Twenty-five minutes after splashdown, Glenn was picked up by a U.S. destroyer.

"I don't think any of us thought it would receive the amount of attention it did," Glenn said.  "It sort of took over."

Glenn received honors in Ohio and in his hometown of New Concord, along with a a tickertape parade on Broadway.  He was the new American hero. 

In 1964, Glenn decided to leave the U.S. Marines to enter politics.  He made it into space and back safely, but during his first run for the U.S. Senate he was suddenly left incapacitated for nine months.   Glenn was trying to adjust a bathroom mirror in his rental apartment on East Broad Street when the mirror slipped from his hand.

"It broke over my head, and the next thing I knew I was sort of on one knee on the floor," Glenn said.  "When it hit me, I fell an on the metal rail along the bathtub.  I hit my head right above the left ear here."

Glenn spent six weeks in a hospital, nine months more recuperating from intense dizziness that affected his balance.  He was determined to run for the Senate again. After he won in 1974, he served as an Ohio senator for 24 years and even made a presidential bid.  Through it all, Glenn retained his passion for space.  He asked to join a Space Shuttle crew.

"If I thought I was going to be eligible for this, I'd have to pass all the physicals that anybody else did," Glenn said.

In 1998, NASA announced that Glenn would fly on Discovery.  A crew of seven shot into a blue Florida sky and orbited the earth.  At 77, Glenn was aboard.  He was the only one of the original seven astronauts to ride the Space Shuttle.

Glenn said that the purpose of the entire space program had changed by 1998, and the concentration of the mission was conducting basic research.

"We had 83 different research projects on one flight," Glenn said.

NASA scientists knew that astronauts experienced changes in their bodies that were similar to the aging process.  Glenn volunteered to help test changes in bones and in the immune system.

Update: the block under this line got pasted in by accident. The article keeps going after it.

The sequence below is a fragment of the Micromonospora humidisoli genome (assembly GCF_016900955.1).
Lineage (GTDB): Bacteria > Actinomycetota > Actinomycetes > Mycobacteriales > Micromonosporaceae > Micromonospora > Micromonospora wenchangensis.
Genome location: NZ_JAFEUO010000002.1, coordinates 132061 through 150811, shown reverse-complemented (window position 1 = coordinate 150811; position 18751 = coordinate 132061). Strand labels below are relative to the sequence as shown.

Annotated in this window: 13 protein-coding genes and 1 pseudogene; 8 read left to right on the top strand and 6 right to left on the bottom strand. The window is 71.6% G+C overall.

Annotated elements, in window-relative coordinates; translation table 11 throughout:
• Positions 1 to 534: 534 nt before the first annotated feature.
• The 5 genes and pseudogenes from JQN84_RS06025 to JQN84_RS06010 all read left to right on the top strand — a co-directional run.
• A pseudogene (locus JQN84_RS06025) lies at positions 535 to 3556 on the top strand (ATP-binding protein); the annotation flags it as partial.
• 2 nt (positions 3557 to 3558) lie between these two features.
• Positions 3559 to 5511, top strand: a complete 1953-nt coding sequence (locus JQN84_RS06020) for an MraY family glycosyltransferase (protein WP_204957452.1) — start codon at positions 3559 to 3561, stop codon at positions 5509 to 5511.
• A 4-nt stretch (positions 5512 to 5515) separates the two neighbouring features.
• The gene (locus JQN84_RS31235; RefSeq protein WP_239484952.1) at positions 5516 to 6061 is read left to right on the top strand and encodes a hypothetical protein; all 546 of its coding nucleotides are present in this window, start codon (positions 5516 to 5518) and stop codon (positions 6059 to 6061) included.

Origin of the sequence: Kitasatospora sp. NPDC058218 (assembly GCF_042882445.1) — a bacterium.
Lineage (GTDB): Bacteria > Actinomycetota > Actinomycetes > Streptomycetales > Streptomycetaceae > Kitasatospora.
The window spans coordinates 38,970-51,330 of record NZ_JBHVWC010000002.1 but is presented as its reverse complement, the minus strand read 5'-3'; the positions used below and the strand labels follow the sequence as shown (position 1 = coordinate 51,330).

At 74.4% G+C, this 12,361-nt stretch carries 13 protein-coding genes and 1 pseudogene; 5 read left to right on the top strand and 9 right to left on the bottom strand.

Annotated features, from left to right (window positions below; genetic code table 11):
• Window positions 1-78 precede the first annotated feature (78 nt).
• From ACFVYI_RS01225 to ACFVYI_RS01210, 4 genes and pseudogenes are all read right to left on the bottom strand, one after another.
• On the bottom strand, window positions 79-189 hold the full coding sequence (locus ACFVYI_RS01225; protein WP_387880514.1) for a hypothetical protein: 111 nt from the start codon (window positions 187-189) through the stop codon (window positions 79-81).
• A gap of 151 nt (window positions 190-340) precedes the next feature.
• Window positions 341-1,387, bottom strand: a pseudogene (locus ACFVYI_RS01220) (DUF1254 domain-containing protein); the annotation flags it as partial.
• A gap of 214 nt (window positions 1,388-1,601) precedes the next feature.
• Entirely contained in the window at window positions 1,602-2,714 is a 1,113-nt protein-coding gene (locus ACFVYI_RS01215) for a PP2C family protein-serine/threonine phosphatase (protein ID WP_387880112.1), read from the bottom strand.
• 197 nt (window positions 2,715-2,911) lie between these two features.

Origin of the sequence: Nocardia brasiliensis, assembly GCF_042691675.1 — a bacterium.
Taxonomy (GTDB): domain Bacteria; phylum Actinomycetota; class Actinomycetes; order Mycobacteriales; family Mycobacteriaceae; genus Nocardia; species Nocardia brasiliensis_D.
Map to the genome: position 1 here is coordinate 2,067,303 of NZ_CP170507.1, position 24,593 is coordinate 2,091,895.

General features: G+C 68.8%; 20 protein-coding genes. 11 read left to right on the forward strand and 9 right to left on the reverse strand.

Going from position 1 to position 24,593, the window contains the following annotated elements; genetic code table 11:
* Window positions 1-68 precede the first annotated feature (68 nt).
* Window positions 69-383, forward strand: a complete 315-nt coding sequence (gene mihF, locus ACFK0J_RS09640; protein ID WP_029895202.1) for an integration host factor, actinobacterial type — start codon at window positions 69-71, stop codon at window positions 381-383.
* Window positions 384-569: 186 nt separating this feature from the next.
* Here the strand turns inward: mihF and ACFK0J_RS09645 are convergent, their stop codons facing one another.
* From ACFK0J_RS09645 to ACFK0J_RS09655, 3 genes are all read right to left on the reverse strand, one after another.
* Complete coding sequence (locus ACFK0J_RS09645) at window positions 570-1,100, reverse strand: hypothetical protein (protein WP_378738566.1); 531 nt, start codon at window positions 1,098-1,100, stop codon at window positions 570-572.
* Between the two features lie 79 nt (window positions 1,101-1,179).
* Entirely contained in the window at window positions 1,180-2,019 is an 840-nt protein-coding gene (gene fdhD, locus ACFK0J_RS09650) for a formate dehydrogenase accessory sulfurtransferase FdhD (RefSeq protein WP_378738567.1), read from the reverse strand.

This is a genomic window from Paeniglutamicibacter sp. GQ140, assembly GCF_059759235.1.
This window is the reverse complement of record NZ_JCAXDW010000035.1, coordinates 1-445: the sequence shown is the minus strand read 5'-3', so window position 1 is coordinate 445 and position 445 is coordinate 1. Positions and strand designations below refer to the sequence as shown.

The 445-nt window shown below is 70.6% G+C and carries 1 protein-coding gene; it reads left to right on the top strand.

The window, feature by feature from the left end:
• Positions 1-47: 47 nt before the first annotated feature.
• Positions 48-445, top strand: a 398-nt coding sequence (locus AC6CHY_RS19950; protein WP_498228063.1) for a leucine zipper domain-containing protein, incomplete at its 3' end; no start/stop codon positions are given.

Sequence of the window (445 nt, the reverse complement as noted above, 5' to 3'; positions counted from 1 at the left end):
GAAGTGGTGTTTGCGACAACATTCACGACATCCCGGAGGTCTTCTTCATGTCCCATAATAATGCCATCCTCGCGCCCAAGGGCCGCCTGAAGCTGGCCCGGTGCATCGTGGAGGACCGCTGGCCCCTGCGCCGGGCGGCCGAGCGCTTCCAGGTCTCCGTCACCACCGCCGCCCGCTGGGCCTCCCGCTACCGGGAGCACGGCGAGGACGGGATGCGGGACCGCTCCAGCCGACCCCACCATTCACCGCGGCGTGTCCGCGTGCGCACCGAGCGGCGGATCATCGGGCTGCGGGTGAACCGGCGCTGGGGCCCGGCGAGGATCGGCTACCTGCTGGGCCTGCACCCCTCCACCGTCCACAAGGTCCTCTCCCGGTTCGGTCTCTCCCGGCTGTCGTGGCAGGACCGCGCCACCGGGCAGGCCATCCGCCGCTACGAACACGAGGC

"Twenty-one different body parameters were being recorded.  Brain waves, spandex vest that would give you rate of respiration and volume, EKGs," Glenn said.  "(I) did that continually for four days."

Glenn said that the early days in space sparked the imagination of a generation, and encouraged more children to study science.  In 50 years, what scientists learned from the space program produced advances in everything, from medicine to computers.

"With that little combination of educated people and the research that was done, we just leapfrogged ahead of the rest of the world," Glenn said.

Glenn now has an office at Ohio State in the John Glenn School for Public Affairs, where he encourages young people to enter politics and change the world for the better.

His wife, Annie, has been with him since early childhood.  This spring, they will celebrate 69 years of married life.

"You have to pick a woman that you look up to and is better than you are," Glenn said.  "I've spent 68 years trying to catch up."

Both John and Annie are 90.  They can look back to when John was in the Marines, a test pilot, a Mercury astronaut, a senator and a shuttle astronaut, but they would rather look forward.

"We've had a wonderful life and are having a wonderful life," Glenn said.

The shuttle fleet retired last July.  Glenn said that he looks forward to the return of American manned space flight when private companies take over in a few years.

The only way astronauts are now currently accessing the International Space Station is by Russian rockets.